The sixpence wasn’t taken out of circulation straight away, as with the shilling and florin (two-shilling) coins, it was re-denominated, but was the first to be phased out. I was nine when the two-and-a-half pence piece was demonitised in June 1980. The shilling was demonitised in 1990 and the florin in 1993 except that by that time new 5p and 10p coins had been introduced so it didn’t seem to matter. But there were never any new 2.5p coins made. I missed the sixpence and I think a lot of others did as well. The only reason it stayed in legal tender for so long was because of the ‘save our sixpence’ campaign launched by the newspapers (no surprise there) to drum up some public angst about the loss of their familiar money, with a bit of anti-Euro in there too, no doubt.

We did have our own half-pence in new money, but this is possibly the denomination that has the shortest circulation in British history, being legal for only 13 years from 1971-1984. By the time the shilling and florin disappeared, there were more worrying things for the anti-Euros to think about.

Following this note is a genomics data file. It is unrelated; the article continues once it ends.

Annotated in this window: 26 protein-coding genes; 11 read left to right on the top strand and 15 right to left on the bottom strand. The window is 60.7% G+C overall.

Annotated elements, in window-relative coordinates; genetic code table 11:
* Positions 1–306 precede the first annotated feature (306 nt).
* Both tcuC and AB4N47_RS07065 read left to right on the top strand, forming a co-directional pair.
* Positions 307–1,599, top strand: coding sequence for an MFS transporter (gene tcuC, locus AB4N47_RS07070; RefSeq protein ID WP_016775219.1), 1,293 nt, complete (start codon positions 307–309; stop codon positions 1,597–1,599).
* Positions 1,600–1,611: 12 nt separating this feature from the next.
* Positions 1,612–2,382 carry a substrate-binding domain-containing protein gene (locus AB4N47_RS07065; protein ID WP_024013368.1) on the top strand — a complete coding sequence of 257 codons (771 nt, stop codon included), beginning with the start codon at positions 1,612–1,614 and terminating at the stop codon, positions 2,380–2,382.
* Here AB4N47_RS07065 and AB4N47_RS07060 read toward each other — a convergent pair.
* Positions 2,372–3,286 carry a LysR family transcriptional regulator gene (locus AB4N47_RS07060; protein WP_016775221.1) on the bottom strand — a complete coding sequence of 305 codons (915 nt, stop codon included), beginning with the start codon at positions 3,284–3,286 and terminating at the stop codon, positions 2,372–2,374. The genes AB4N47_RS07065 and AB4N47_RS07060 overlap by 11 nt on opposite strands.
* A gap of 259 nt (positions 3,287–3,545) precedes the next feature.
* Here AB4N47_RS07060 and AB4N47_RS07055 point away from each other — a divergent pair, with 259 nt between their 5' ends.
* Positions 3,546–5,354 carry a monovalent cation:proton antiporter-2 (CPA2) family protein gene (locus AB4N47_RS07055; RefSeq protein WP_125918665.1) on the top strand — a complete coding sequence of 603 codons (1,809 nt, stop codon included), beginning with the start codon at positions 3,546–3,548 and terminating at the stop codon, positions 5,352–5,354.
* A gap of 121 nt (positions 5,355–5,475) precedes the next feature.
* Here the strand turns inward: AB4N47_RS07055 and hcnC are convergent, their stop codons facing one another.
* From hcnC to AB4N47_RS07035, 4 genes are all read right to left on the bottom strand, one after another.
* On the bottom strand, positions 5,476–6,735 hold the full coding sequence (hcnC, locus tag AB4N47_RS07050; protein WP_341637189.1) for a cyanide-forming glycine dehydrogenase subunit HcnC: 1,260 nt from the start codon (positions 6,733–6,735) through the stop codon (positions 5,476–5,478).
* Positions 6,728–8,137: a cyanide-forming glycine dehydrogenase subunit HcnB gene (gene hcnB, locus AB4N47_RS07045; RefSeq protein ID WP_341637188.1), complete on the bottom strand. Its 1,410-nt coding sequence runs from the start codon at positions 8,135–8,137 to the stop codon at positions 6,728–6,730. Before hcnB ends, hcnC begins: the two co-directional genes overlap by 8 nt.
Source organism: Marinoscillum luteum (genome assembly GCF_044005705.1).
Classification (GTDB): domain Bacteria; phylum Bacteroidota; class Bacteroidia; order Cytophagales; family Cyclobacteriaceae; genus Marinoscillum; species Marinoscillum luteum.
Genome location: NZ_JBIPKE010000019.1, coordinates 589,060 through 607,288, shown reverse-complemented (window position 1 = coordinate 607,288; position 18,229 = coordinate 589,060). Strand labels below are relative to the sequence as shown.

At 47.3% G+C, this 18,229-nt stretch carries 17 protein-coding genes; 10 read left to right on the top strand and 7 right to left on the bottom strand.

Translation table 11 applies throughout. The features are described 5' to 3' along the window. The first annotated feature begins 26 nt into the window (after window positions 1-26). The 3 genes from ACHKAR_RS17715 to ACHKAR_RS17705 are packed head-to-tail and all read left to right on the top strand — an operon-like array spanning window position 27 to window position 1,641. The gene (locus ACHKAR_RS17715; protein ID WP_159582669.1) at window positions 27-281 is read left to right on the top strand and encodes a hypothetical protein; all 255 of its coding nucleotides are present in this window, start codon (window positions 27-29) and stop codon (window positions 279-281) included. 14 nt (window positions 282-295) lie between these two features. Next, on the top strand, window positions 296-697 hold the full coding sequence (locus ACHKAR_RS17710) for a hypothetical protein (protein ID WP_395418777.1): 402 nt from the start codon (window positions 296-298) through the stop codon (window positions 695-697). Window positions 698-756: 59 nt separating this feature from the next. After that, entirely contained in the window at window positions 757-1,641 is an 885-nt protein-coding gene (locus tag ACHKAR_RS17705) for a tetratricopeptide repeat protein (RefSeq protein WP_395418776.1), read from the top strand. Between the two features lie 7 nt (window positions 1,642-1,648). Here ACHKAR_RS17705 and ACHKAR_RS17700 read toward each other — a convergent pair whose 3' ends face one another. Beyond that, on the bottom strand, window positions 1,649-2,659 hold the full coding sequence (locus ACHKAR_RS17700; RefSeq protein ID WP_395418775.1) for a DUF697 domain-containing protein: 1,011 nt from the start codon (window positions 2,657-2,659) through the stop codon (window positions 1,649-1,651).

Chocie sixpences at littlekeepsake.co.ukSixpences are traditional in weddings and are still available to buy but not for 2.5p and not to be used as legal tender. You can get sixpence chocolate coins, too! Isn’t google marvellous!! I learn something new every day when I’m writing popandcrisps posts.


Josie Henley-Einion, author, blogger, Legend in my own Living Room

Bank Holiday Films

Before there were videos, DVDs, multi-start TV and whatever else we have now, Bank Holidays were TV heaven. For the whole of one day, starting when the Testcard stopped showing at nine o’clock, there would be films to watch. Classics such as The Wizard of Oz, Jason and the Argonauts and Ben Hur during the family viewing daytime. Action adventure with Errol Flynn and new James Bond films in the evenings.

It was marvellous. If you were ever off school randomly, like if you were ill or the school flooded or froze, then you knew that the daytime TV generally sucked. I mean even more so than today when at least you have more options. For weeks leading up to a Bank Holiday, you might look forward to the time off school so that you could get to watch TV all day long and be happy. Unless your parents decided that you should be doing something healthy outdoors, that is.

These days, Bank Holidays aren’t as exciting. There is still time off school and work, but the TV doesn’t tend to be any different to the usual fare. Those old classic films haven’t lost their magic, but it seems that making them constantly accessible has watered down the excitement somewhat. Or am I just being jaded and cynical?